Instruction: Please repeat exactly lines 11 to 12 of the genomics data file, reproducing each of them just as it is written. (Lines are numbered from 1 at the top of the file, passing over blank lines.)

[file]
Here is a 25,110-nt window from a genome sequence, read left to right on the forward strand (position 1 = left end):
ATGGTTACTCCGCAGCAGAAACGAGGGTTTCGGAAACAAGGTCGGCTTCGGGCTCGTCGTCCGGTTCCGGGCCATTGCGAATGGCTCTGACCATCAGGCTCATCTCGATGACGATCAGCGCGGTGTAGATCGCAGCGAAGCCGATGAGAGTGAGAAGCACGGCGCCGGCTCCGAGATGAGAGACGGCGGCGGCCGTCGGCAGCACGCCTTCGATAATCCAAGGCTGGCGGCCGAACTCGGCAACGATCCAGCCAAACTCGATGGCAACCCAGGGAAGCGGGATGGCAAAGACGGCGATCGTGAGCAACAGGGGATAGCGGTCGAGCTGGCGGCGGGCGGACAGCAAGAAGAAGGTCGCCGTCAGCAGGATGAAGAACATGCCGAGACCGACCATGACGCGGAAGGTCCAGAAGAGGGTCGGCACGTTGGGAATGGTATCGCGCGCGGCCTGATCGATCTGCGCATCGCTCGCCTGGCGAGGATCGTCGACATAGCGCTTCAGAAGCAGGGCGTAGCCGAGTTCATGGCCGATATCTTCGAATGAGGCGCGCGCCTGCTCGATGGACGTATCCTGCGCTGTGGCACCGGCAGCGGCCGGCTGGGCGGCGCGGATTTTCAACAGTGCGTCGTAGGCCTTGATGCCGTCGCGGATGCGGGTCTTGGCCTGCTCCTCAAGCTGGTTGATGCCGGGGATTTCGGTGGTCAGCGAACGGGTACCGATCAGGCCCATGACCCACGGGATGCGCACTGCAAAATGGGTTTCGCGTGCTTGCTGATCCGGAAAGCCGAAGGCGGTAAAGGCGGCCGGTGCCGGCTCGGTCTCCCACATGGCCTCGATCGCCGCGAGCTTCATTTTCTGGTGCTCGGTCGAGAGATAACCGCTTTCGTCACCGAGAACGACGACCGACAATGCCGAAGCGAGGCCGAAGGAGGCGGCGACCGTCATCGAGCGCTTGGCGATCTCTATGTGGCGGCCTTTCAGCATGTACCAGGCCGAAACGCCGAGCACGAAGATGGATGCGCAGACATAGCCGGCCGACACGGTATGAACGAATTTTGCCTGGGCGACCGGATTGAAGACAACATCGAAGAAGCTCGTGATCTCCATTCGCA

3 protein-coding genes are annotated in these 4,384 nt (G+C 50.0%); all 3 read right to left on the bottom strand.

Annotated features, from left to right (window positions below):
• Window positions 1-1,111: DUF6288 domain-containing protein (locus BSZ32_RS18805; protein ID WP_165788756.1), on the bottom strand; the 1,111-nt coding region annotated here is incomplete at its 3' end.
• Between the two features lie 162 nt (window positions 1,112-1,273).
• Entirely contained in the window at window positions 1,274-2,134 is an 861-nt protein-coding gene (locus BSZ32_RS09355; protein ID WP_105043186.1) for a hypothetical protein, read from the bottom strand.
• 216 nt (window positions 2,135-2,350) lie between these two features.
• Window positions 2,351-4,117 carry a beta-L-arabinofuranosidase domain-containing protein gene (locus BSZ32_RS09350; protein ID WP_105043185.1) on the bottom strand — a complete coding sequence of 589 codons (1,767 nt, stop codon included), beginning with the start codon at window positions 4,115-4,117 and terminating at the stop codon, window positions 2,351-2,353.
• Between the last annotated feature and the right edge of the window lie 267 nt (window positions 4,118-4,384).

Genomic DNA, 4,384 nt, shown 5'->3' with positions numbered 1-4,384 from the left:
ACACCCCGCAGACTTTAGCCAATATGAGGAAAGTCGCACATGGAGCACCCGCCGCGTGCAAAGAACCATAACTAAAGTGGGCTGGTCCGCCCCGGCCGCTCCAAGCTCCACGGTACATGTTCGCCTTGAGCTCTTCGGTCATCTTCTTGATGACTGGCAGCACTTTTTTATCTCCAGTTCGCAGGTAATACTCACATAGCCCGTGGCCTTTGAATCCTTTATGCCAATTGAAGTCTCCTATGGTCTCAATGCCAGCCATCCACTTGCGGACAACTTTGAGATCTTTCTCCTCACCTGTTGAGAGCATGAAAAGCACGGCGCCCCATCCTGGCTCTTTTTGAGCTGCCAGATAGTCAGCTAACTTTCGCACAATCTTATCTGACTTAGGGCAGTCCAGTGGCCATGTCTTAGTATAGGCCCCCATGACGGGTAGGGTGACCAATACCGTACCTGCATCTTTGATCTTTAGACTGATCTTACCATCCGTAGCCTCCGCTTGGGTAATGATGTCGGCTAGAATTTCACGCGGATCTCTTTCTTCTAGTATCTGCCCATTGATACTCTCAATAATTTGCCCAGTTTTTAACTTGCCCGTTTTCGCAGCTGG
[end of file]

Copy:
Genomic DNA, 4,384 nt, shown 5'->3' with positions numbered 1-4,384 from the left:
ACACCCCGCAGACTTTAGCCAATATGAGGAAAGTCGCACATGGAGCACCCGCCGCGTGCAAAGAACCATAACTAAAGTGGGCTGGTCCGCCCCGGCCGCTCCAAGCTCCACGGTACATGTTCGCCTTGAGCTCTTCGGTCATCTTCTTGATGACTGGCAGCACTTTTTTATCTCCAGTTCGCAGGTAATACTCACATAGCCCGTGGCCTTTGAATCCTTTATGCCAATTGAAGTCTCCTATGGTCTCAATGCCAGCCATCCACTTGCGGACAACTTTGAGATCTTTCTCCTCACCTGTTGAGAGCATGAAAAGCACGGCGCCCCATCCTGGCTCTTTTTGAGCTGCCAGATAGTCAGCTAACTTTCGCACAATCTTATCTGACTTAGGGCAGTCCAGTGGCCATGTCTTAGTATAGGCCCCCATGACGGGTAGGGTGACCAATACCGTACCTGCATCTTTGATCTTTAGACTGATCTTACCATCCGTAGCCTCCGCTTGGGTAATGATGTCGGCTAGAATTTCACGCGGATCTCTTTCTTCTAGTATCTGCCCATTGATACTCTCAATAATTTGCCCAGTTTTTAACTTGCCCGTTTTCGCAGCTGG